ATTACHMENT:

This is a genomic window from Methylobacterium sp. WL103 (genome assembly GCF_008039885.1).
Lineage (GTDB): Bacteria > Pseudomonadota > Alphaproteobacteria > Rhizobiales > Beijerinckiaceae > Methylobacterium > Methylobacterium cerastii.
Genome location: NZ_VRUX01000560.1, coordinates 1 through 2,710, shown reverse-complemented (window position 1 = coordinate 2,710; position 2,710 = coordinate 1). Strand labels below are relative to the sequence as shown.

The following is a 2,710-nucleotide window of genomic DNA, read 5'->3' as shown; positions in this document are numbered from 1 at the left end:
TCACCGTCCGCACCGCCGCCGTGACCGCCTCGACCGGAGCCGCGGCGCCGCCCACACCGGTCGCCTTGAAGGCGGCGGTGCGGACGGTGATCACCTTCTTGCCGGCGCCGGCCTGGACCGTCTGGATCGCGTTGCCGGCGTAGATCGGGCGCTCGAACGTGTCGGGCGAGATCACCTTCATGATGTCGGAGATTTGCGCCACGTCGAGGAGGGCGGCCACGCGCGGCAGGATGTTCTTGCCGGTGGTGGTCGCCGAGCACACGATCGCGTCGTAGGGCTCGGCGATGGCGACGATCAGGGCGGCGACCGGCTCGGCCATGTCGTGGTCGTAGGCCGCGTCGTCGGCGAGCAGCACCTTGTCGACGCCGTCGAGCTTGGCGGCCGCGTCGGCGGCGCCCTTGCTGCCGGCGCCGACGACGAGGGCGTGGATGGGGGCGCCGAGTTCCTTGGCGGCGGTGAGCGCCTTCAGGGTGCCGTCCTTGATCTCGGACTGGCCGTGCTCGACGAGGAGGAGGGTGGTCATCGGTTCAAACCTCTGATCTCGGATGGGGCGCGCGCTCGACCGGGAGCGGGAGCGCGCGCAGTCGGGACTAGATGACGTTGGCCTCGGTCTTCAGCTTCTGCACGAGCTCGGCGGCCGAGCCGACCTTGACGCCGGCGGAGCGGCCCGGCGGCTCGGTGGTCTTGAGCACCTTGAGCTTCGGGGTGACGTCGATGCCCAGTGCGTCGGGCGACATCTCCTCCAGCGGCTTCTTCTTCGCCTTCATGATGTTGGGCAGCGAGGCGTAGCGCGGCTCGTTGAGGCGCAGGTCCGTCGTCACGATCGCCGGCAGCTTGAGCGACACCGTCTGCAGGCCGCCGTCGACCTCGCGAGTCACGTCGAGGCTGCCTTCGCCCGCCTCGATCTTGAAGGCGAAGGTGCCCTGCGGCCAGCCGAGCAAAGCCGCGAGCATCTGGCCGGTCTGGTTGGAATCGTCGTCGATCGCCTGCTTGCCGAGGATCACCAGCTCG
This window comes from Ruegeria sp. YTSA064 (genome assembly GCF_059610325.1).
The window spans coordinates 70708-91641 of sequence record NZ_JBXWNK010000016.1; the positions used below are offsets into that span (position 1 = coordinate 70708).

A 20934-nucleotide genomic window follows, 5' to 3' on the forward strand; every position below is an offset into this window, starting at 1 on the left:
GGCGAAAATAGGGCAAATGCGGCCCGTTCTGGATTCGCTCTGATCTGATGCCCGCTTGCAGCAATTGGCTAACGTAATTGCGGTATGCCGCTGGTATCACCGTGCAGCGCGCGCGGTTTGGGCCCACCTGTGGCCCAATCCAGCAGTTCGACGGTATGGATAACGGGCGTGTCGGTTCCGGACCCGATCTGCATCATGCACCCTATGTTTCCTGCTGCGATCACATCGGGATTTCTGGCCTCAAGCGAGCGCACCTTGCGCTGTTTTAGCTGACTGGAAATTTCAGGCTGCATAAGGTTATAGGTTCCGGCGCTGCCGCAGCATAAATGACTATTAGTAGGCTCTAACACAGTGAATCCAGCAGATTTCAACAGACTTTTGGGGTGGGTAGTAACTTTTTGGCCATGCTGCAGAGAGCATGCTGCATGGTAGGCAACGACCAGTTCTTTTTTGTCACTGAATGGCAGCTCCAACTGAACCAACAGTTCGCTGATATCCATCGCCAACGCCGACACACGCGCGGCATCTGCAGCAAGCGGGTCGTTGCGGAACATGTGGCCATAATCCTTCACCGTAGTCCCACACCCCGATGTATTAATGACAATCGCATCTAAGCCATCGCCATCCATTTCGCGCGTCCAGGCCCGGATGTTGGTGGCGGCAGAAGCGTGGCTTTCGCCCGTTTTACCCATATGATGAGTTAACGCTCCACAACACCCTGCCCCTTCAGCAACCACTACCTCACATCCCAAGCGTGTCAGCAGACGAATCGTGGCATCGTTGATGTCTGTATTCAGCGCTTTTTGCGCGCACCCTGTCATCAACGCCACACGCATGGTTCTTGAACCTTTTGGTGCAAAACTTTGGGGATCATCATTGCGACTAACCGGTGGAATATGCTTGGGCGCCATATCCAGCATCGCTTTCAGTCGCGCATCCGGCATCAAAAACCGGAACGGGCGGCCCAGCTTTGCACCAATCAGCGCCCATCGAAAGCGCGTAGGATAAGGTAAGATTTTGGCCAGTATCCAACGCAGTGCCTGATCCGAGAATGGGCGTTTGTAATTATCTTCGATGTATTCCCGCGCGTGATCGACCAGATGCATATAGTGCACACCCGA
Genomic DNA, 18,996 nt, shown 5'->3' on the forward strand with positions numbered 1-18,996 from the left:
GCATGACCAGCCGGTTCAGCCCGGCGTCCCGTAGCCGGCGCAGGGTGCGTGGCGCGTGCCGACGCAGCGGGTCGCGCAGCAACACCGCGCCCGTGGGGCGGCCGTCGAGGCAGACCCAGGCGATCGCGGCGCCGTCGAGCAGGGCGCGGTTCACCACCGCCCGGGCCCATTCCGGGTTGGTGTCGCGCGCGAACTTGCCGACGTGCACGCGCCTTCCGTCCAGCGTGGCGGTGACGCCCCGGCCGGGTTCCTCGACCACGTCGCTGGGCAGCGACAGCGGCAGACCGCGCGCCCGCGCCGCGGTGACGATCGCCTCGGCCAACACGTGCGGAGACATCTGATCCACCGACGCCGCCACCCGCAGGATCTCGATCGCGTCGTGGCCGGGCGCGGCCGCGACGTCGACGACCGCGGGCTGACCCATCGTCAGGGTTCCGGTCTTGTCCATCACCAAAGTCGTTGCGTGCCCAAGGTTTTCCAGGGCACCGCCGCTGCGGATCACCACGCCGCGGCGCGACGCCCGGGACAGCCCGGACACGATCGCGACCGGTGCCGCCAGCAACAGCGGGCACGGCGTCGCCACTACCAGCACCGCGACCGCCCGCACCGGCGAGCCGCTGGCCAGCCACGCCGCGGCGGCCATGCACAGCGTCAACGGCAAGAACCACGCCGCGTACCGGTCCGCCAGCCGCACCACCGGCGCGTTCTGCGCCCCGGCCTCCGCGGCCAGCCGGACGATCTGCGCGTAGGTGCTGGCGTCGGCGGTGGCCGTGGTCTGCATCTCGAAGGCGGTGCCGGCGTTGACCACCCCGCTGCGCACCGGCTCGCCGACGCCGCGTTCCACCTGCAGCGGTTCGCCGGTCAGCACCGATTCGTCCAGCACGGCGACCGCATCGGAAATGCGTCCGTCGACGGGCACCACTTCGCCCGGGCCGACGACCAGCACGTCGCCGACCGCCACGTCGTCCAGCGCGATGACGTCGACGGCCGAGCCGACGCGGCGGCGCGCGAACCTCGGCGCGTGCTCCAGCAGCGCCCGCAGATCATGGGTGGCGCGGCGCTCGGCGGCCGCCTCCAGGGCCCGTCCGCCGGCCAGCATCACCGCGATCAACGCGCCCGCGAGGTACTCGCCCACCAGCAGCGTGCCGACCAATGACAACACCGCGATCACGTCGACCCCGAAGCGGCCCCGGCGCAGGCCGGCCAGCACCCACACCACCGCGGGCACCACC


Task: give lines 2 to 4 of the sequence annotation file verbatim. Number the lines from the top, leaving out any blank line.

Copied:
Lineage (GTDB): Bacteria > Pseudomonadota > Alphaproteobacteria > Rhizobiales > Beijerinckiaceae > Methylobacterium > Methylobacterium cerastii.
Genome location: NZ_VRUX01000560.1, coordinates 1 through 2,710, shown reverse-complemented (window position 1 = coordinate 2,710; position 2,710 = coordinate 1). Strand labels below are relative to the sequence as shown.

The following is a 2,710-nucleotide window of genomic DNA, read 5'->3' as shown; positions in this document are numbered from 1 at the left end: